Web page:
Taliban’s first annual Afghan budget foresees $501 million deficit

Published May 15, 2022
Afghan Deputy Prime Minister Mawlavi Abdul Salam Hanafi speaks during a ceremony to raise the Taliban flag in Kabul. —Reuters
Afghan Deputy Prime Minister Mawlavi Abdul Salam Hanafi speaks during a ceremony to raise the Taliban flag in Kabul. —Reuters

KABUL: Afghanistan faces a budget deficit of 44 billion Afghanis ($501 million) this financial year, the country’s Taliban authorities said on Saturday without clarifying how the gap between expected revenues and planned spending will be met.

Announcing the first annual national budget since the Taliban took over the war-torn country in August last year, Deputy Prime Minister Abdul Salam Hanafi said the government foresaw spending of 231.4 billion Afghanis and domestic revenue of 186.7 billion.

“The revenues are collections from departments related to customs, ministries and mines,” spokesman for the Finance Ministry Ahmad Wali Haqmal said.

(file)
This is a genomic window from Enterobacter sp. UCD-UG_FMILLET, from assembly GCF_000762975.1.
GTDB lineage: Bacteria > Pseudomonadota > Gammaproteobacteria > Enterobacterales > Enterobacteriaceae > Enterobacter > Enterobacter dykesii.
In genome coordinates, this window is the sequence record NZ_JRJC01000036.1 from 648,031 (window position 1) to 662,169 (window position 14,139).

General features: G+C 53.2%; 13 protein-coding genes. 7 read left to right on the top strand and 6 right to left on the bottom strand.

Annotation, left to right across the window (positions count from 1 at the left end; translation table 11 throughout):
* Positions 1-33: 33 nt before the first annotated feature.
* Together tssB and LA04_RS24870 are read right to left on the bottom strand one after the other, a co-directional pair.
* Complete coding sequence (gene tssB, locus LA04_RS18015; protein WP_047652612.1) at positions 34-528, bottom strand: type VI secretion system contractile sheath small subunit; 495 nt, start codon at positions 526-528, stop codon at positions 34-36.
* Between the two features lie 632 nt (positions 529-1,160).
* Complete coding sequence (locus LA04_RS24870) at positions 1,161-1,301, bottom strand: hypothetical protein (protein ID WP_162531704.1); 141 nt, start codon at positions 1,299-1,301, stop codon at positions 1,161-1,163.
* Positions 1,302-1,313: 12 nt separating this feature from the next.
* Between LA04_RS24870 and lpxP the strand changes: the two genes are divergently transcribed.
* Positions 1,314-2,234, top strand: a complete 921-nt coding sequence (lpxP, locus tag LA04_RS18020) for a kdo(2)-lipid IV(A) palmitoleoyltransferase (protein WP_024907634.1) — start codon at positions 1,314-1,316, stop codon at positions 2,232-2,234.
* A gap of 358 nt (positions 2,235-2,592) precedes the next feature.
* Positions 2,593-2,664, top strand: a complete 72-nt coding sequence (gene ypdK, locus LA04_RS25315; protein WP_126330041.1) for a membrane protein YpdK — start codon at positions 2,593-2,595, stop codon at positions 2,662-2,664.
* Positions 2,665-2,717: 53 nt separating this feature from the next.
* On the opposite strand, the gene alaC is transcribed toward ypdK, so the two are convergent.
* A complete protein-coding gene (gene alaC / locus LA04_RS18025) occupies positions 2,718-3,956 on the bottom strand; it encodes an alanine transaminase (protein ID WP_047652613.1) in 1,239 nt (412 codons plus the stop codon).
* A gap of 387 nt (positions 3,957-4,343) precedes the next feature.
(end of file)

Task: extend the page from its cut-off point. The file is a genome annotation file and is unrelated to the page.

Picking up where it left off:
Since the 2001 US-led invasion of Afghanistan, successive Western-backed governments relied mostly on foreign aid.

In August 2021, foreign forces withdrew from Afghanistan, leading to the collapse of the government and a Taliban takeover.

The world is yet to officially recognise the Taliban government. The country is dealing with rising security issues and an economic meltdown, while aid agencies figure out how to help 50 million Afghans without giving the Taliban direct access to funds.

Hanafi said the budget for the current financial year, that runs to next February, had been approved by the council of ministries and confirmed by the Taliban’s supreme leader Haibatullah Akhunzada, and would use local funds only.

Development works would take up 27.9 billion Afghanis, he said, but did not provide a breakdown of spending on areas such as defence.

“We have paid attention to education, technical education, and higher education and our all focus is on how to pave the way education for everyone,” Hanafi said.

Taliban authorities are yet to allow the restarting of older girls’ education across the country after committing to a start date earlier this year.

Published in Dawn, May 15th, 2022

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